The Consolidated Appropriations Act, 2021
In a bipartisan effort, H.R. 133-116th Congress: Consolidated Appropriations Act, 2021 (the "Consolidated Appropriations Act, 2021") overwhelmingly passed both the House and the Senate on December 21, 2020. It is now on President Trump's desk awaiting his signature.
The Consolidated Appropriations Act, 2021, which spans almost 6,000 pages, once signed into law, will bring holiday cheer to many. The new law includes a huge variety of provisions aimed at assisting individuals and businesses during this time of need. One provision in particular is aimed at curing a wrong created by the Internal Revenue Service ("IRS") in Notice 2020-32.
More than six months into the coronavirus pandemic, and approximately four months since the IRS issued Notice 2020-32, it is looking increasingly likely that taxpayers will not be permitted to deduct business expenses funded with Paycheck Protection Program (“PPP”) loan proceeds that are ultimately forgiven. It is terribly late in the game not to have finality on the issue, especially with the third quarter 2020 estimated tax payments due on September 15 (next week).
As we previously discussed, PPP loans authorized by the CARES Act may be forgivable, in whole or in part, if taxpayers use the proceeds for qualifying expenses (namely, payroll, benefits, mortgage interest, rent, and utilities). Unlike other debt that is forgiven, PPP loan amounts forgiven pursuant to the CARES Act do not constitute cancellation of debt income.
The Small Business Administration (“SBA”) continues its quest to provide guidance relative to the Paycheck Protection Program (“PPP”) enacted as part of the CARES Act and the Paycheck Protection Program Flexibility Act of 2020 (“PPPFA”) enacted by Congress to provide clarification and remove some of the rigidity surrounding the PPP.
The PPP legislation and much of the guidance PPP borrowers have received to date is fraught with complexity and inconsistency. The SBA is doing its best, as Paul McCartney and John Lennon expressed in their hit song We Can Work It Out, to help PPP borrowers get through these trying times:
Try to see it my way
Only time will tell if I am right or I am wrong
While you see it your way
There’s a chance that we might fall apart before too long
We can work it out
We can work it out
In that vein, the SBA recently issued interim final rules (“IFRs”) focused on PPP loan forgiveness. Additionally, last week the SBA published a revised PPP loan forgiveness application (“Form 3508”), and a new short-form forgiveness application (“Form 3508EZ”).
Up until this past Wednesday, the Paycheck Protection Program (“PPP”) loan forgiveness application issued by the Small Business Administration (“SBA”) had not been updated since May. New guidance was issued in the interim (and anyone who has been following this area knows that guidance is constantly evolving). Most taxpayers have some breathing room before they must file their forgiveness applications; so, it may behoove them to wait to file their applications until they digest the most recent guidance.
I previously reported that the Paycheck Protection Program (“PPP”) loan program appeared to have been extended to December 31, 2020. Unfortunately, the U.S. Small Business Administration (“SBA”) quashed that dream. While Congress extended the “covered period” to December 31, 2020, it did not extend the life of the PPP to that date. The SBA recently made that clear when it announced that the extension of the covered period “should not be construed as to permit the SBA to continue accepting applications for [PPP] loans after June 30, 2020.” So, the PPP application deadline remains June 30, 2020; borrowers in need of a PPP loan only have until the end of this month to submit their applications. While funds may remain available ($130 billion according to a recent government announcement), borrowers need to hurry up and get their applications submitted to lenders. Time is of the essence. To avoid any problems with application submissions, borrowers are wise to submit their applications well in advance of the June 30 deadline. According to Murphy’s Law, if something can go wrong, it will. So, applications should be made as soon as possible. Don’t wait until the last minute.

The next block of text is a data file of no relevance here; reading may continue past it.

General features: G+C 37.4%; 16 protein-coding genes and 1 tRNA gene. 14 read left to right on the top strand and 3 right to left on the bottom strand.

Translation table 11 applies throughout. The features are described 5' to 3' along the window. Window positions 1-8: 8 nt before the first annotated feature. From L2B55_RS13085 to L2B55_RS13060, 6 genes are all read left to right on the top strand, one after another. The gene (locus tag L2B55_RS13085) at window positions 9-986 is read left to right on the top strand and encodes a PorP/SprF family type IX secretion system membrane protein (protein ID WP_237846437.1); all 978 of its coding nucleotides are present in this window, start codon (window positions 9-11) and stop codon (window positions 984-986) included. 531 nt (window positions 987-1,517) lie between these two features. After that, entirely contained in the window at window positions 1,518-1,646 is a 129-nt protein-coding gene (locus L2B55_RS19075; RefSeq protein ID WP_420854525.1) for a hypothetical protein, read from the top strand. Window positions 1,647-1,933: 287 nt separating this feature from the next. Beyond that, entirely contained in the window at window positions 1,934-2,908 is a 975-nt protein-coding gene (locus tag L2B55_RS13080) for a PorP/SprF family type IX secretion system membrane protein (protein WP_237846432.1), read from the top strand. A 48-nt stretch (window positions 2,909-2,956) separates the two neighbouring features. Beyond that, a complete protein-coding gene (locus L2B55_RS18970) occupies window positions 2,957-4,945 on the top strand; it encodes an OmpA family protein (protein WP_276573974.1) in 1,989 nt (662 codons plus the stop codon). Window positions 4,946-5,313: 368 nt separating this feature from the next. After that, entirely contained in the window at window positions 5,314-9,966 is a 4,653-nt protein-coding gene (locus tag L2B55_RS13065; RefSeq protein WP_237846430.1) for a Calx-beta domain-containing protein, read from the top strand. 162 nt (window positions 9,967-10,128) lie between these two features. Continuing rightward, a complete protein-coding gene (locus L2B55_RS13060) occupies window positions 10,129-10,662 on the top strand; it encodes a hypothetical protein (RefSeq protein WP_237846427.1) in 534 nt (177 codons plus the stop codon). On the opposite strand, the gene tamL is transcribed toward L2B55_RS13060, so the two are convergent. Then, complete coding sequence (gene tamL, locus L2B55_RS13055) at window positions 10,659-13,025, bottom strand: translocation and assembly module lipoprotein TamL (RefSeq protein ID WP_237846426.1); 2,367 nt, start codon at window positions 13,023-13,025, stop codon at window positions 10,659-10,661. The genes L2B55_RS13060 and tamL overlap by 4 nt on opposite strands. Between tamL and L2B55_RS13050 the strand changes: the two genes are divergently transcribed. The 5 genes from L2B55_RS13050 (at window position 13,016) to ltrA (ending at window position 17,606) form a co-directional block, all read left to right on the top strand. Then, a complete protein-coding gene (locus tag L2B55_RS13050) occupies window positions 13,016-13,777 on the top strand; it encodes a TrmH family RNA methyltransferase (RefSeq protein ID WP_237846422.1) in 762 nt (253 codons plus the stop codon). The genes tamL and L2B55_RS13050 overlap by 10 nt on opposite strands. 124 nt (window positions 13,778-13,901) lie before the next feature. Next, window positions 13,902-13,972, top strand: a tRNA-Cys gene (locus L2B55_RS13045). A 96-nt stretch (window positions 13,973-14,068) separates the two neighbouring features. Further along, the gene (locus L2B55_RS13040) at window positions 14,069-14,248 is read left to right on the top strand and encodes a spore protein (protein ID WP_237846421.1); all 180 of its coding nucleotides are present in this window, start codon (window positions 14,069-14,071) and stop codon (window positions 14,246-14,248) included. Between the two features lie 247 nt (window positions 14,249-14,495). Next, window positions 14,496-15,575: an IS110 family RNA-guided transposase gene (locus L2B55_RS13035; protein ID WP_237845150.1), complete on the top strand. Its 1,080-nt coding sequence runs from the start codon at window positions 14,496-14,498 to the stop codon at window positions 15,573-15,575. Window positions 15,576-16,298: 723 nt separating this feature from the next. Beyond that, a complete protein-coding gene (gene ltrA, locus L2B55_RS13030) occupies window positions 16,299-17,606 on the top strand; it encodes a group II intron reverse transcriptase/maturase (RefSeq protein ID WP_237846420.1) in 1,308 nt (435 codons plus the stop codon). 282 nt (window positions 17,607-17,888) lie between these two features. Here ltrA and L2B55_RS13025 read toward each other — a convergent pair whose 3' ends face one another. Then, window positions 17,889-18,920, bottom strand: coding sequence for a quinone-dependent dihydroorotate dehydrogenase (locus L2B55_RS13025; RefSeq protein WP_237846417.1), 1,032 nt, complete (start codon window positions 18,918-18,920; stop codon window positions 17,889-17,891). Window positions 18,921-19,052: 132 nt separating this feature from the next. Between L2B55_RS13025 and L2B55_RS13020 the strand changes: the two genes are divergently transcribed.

As I previously reported, the Paycheck Protection Program Flexibility Act of 2020 (“PPPFA”) was jointly introduced in the U.S. House of Representatives (“House”) by Representative Chip Roy, a Republican from Texas and Representative Dean Phillips, a Democrat from Minnesota. By a nearly unanimous vote, the PPPFA was passed in the House on May 28, 2020. As anticipated, the legislation was promptly introduced in the U.S. Senate (“Senate”), where (without amendment) it was unanimously passed on June 3, 2020 by a voice vote. President Trump signed the PPPFA into law today.
This is especially good news for businesses that have been shut down and/or otherwise severely financially impaired by the COVID-19 pandemic. The PPPFA changes the landscape relative to loans received by businesses under the Paycheck Protection Program (“PPP”) that was enacted as part of the CARES Act. The PPPFA, at least for some PPP loan borrowers, may not bring glee and joy! The law contains some provisions that could be detrimental to some businesses.